Seaport community groups sue to block Howard Hughes’ Water Street tower

Complaint accuses Landmarks commission of shirking its duties, bowing to political pressure

The complaint against the tower includes loss of views for current residents in the neighborhood. (Getty)
The complaint against the tower includes loss of views for current residents in the neighborhood. (Getty)

The battle over Howard Hughes’ proposed tower at 250 Water Street isn’t over just yet.

Several community groups have sued the Landmarks Preservation Commission, alleging that the city agency violated its duties in approving the 25-story project. The Village Sun first reported the lawsuit.

The plaintiffs claim that Landmarks misconstrued the basic tenets of historic preservation, were unlawfully swayed by the developers’ promise of community benefits and acted in the political interest of its committee members.

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The groups are seeking to overturn the commission’s approval, which paved the way for the developers to move forward with the city’s land-use review process and wind its way toward a City Council vote.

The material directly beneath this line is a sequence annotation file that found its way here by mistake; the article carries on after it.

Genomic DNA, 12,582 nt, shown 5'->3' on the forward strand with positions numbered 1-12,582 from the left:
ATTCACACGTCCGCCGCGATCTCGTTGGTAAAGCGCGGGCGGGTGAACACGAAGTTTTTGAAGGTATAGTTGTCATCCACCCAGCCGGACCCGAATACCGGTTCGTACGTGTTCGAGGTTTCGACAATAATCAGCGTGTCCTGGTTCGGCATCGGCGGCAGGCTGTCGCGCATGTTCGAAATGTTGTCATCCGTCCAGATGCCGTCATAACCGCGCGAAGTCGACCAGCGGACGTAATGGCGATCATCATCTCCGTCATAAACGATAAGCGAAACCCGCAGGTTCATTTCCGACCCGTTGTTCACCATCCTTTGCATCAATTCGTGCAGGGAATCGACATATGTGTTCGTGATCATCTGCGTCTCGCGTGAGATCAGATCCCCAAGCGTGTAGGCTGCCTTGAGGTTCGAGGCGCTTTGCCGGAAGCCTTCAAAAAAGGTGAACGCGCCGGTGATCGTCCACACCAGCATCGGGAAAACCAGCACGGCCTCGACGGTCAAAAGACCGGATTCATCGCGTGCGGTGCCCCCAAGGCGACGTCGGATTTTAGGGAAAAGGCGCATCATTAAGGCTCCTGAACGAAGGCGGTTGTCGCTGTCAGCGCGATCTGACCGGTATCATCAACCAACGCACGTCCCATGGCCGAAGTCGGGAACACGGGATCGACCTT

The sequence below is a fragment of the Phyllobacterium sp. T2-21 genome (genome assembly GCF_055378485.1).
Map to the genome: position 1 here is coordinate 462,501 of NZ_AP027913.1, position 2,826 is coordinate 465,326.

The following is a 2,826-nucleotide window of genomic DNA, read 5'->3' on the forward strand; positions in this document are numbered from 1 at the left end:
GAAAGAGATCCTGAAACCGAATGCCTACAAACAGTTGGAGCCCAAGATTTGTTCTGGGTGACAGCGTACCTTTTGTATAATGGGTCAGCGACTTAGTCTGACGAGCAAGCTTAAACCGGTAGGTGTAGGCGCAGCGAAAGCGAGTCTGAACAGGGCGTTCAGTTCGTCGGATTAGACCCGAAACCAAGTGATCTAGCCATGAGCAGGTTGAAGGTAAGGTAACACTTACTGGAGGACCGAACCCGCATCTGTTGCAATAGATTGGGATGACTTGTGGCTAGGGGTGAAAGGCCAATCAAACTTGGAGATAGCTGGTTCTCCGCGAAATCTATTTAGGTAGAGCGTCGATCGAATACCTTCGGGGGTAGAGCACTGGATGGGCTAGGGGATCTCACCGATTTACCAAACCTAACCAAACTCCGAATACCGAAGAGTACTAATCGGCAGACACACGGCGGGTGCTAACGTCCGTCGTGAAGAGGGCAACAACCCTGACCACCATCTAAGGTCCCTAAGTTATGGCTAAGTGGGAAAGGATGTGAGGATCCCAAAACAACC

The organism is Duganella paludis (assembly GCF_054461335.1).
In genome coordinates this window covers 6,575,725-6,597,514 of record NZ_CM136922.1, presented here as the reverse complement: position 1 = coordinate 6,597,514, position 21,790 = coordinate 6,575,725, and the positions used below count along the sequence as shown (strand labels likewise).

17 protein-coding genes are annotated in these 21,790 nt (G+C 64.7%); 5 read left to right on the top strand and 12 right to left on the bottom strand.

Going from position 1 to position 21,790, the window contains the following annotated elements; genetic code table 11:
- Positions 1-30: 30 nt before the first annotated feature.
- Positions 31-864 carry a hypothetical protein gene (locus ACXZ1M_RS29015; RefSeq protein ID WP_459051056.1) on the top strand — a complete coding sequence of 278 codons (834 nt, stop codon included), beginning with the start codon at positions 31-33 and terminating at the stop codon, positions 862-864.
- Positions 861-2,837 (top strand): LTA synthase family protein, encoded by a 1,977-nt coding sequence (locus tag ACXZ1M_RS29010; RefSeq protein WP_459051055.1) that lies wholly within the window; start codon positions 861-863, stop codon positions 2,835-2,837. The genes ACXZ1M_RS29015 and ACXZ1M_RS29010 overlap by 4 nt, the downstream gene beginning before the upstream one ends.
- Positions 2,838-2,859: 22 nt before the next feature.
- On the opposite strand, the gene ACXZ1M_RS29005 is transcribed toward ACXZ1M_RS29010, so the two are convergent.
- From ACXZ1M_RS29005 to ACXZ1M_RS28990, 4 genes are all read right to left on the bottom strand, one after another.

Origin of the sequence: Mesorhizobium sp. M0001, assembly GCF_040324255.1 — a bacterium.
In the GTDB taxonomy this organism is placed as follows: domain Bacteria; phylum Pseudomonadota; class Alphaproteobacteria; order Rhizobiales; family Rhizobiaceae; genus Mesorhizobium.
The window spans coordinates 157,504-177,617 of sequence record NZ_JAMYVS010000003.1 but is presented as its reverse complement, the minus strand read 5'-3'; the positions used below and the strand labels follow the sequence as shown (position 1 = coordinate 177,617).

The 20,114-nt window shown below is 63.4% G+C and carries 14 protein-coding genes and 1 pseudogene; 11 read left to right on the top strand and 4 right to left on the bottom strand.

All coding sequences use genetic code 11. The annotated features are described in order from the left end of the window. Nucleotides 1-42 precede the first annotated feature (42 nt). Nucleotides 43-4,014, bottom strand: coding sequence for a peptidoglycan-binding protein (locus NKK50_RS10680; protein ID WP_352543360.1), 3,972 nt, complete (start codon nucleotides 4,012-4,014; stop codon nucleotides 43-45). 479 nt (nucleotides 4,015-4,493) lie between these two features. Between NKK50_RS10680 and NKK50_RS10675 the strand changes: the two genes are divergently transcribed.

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“We are confident the commission’s decision to approve this project was made in full accordance with the Landmark Law and that the court will dismiss” the lawsuit, said a Howard Hughes spokesperson who described the legal challenge as “a desperate stunt.”

In the lawsuit, the plaintiffs take the Landmarks commission to task for not defending the “interests of members of the general public” — including the protection of property values in the historic district and the loss of views for current residents. One of the groups involved in the suit, Seaport Coalition, includes residents of Southbridge Towers, a onetime Mitchell Lama building whose tenants voted to go private nearly a decade ago.

They also accuse the commission of bowing to pressure from city officials, including Mayor Bill de Blasio, who want to see more affordable housing built. The project will include 70 affordable units.

Lawsuits following an LPC decision are not uncommon for the losing side, although they are not commonly successful in overturning what the commission has decided.

Last December, a group of mainly condo owners at Brooklyn’s One Hanson Place sued the commission after it approved a 265-foot building that the Gotham Organization seeks to build at 130 St. Felix Street. Opponents acknowledged that part of the impetus for the complaint was a desire to preserve views from their condos, which sit within what was once the tallest building in the borough. That dispute is currently ongoing.